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How Cats and People Grew to Love Each Other

Long before cats ruled the Internet and tamed humans to do their bidding, they had to be domesticated themselves.

GPS tracking devices on house cats.

Today’s domestic cats are believed to be the descendants of ancient Near Eastern wildcats, and the previous discovery of a wildcat buried near a human in Cyprus roughly 9,500 years ago suggests some type of long-running relationship. The Egyptians famously thought very highly of cats, keeping them domestically and even administering medical treatment to them some 4,000 years ago.

Now a new study marks possibly the earliest known evidence of a beneficial relationship between humans and cats. Researchers analyzing 5,300-year-old cat bones, found at the village of Quanhucun in China, determined that the bones match up closely with those of modern domestic cats—and that people may have even fed the animals. (See “Cats Use ‘Irresistible’ Purr-Whine to Get Their Way.”)

Cats Followed Rats to Domestication

In the Yangshao period in China, farmers in the village of Quanhucun grew millet crops and kept domesticated pigs and dogs. This agricultural activity attracted rodents, which, in turn, may have attracted wildcats.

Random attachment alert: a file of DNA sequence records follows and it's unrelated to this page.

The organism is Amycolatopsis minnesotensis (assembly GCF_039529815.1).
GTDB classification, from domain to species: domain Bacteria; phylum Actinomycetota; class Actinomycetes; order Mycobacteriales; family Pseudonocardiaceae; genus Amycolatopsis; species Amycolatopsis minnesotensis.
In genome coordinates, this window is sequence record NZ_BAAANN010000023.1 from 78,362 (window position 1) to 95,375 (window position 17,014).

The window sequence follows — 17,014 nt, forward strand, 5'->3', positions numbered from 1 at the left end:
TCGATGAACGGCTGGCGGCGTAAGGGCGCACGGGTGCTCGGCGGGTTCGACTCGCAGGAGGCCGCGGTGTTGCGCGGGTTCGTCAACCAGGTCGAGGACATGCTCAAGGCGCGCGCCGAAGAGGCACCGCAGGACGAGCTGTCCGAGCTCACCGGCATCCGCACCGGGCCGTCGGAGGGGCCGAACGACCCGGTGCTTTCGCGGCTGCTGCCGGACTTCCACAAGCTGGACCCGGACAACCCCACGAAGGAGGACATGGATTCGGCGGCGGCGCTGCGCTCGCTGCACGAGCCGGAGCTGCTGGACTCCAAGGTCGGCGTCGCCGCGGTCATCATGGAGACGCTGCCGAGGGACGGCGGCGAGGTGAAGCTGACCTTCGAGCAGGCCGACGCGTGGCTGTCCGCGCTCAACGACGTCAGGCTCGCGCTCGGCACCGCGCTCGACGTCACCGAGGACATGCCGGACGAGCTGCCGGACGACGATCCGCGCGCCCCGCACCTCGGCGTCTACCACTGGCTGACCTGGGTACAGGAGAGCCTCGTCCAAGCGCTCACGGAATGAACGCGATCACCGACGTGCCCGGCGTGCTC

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A cat is pictured during a 2013 cat exhibition in Moscow.

At the archaeological site, scientists uncovered ancient rodent burrows leading to grain-storage pits. They also found ceramic vessels whose features suggest they were designed to keep rodents from pillaging food stores. This means there was plenty of pest-control work for cats to do and plenty of incentive for people to encourage them to move in. (Learn about National Geographic’s Little Kitties for Big Cats initiative.)

The ancient cats’ diet provided researchers with further clues about their relationship with people. Chemical analysis of the bones showed that one cat had eaten a largely plant-based diet—in other words, human-grown grain—while another had lived to an advanced age.

“These results suggest that cats may have played a variety of roles in the settlement, ranging from mutualistic hunters and scavengers to encouraged animals or even pets,” according to the study, published this week in the Proceedings of the National Academy of Sciences.

The benefit would’ve been mutual: Villagers got a live-in rodent exterminator to protect their grain, while wildcats got a year-round supply of food. (And presumably a steady supply of warm laps.)

In other words, you scratch my back, and I’ll scratch yours.

Follow Stefan Sirucek on Twitter.